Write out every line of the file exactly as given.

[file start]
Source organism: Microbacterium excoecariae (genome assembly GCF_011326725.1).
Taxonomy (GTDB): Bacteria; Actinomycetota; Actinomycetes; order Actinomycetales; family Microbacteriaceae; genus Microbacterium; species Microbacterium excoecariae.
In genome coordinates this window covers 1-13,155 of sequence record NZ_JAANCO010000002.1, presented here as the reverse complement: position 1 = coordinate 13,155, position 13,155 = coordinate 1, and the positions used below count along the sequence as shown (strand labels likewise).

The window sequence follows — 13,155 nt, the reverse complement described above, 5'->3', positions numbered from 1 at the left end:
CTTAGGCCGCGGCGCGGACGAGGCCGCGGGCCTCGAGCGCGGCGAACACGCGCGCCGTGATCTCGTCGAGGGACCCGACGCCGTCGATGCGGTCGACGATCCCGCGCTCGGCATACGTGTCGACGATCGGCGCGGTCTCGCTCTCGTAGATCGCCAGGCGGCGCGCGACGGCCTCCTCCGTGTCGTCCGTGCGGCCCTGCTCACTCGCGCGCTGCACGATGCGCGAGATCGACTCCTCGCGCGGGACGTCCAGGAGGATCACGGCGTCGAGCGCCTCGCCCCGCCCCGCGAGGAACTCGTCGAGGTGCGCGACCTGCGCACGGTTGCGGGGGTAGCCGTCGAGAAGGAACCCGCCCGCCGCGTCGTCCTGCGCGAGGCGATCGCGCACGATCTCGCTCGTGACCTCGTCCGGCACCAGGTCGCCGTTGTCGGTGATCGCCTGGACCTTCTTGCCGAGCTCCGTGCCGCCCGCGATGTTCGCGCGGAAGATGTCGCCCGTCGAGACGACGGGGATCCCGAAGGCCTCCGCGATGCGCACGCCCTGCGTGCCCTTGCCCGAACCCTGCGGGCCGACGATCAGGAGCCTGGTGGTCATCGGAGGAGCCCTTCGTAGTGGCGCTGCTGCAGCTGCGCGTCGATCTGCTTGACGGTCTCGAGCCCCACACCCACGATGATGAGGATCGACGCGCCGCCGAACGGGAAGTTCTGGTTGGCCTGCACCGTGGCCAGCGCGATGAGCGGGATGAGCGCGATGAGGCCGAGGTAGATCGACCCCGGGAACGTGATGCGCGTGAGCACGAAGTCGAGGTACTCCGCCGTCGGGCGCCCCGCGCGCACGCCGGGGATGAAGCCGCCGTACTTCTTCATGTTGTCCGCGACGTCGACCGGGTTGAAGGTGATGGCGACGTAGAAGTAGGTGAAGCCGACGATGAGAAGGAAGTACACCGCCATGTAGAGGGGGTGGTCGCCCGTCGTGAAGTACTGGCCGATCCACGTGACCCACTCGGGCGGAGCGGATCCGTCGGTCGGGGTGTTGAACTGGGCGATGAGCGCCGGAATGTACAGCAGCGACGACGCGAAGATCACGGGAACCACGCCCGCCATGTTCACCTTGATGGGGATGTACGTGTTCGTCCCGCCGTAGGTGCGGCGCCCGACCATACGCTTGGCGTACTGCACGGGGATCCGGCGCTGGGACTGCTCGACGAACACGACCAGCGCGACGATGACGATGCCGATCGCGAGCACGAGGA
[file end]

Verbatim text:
Source organism: Microbacterium excoecariae (genome assembly GCF_011326725.1).
Taxonomy (GTDB): Bacteria; Actinomycetota; Actinomycetes; order Actinomycetales; family Microbacteriaceae; genus Microbacterium; species Microbacterium excoecariae.
In genome coordinates this window covers 1-13,155 of sequence record NZ_JAANCO010000002.1, presented here as the reverse complement: position 1 = coordinate 13,155, position 13,155 = coordinate 1, and the positions used below count along the sequence as shown (strand labels likewise).

The window sequence follows — 13,155 nt, the reverse complement described above, 5'->3', positions numbered from 1 at the left end:
CTTAGGCCGCGGCGCGGACGAGGCCGCGGGCCTCGAGCGCGGCGAACACGCGCGCCGTGATCTCGTCGAGGGACCCGACGCCGTCGATGCGGTCGACGATCCCGCGCTCGGCATACGTGTCGACGATCGGCGCGGTCTCGCTCTCGTAGATCGCCAGGCGGCGCGCGACGGCCTCCTCCGTGTCGTCCGTGCGGCCCTGCTCACTCGCGCGCTGCACGATGCGCGAGATCGACTCCTCGCGCGGGACGTCCAGGAGGATCACGGCGTCGAGCGCCTCGCCCCGCCCCGCGAGGAACTCGTCGAGGTGCGCGACCTGCGCACGGTTGCGGGGGTAGCCGTCGAGAAGGAACCCGCCCGCCGCGTCGTCCTGCGCGAGGCGATCGCGCACGATCTCGCTCGTGACCTCGTCCGGCACCAGGTCGCCGTTGTCGGTGATCGCCTGGACCTTCTTGCCGAGCTCCGTGCCGCCCGCGATGTTCGCGCGGAAGATGTCGCCCGTCGAGACGACGGGGATCCCGAAGGCCTCCGCGATGCGCACGCCCTGCGTGCCCTTGCCCGAACCCTGCGGGCCGACGATCAGGAGCCTGGTGGTCATCGGAGGAGCCCTTCGTAGTGGCGCTGCTGCAGCTGCGCGTCGATCTGCTTGACGGTCTCGAGCCCCACACCCACGATGATGAGGATCGACGCGCCGCCGAACGGGAAGTTCTGGTTGGCCTGCACCGTGGCCAGCGCGATGAGCGGGATGAGCGCGATGAGGCCGAGGTAGATCGACCCCGGGAACGTGATGCGCGTGAGCACGAAGTCGAGGTACTCCGCCGTCGGGCGCCCCGCGCGCACGCCGGGGATGAAGCCGCCGTACTTCTTCATGTTGTCCGCGACGTCGACCGGGTTGAAGGTGATGGCGACGTAGAAGTAGGTGAAGCCGACGATGAGAAGGAAGTACACCGCCATGTAGAGGGGGTGGTCGCCCGTCGTGAAGTACTGGCCGATCCACGTGACCCACTCGGGCGGAGCGGATCCGTCGGTCGGGGTGTTGAACTGGGCGATGAGCGCCGGAATGTACAGCAGCGACGACGCGAAGATCACGGGAACCACGCCCGCCATGTTCACCTTGATGGGGATGTACGTGTTCGTCCCGCCGTAGGTGCGGCGCCCGACCATACGCTTGGCGTACTGCACGGGGATCCGGCGCTGGGACTGCTCGACGAACACGACCAGCGCGACGATGACGATGCCGATCGCGAGCACGAGGA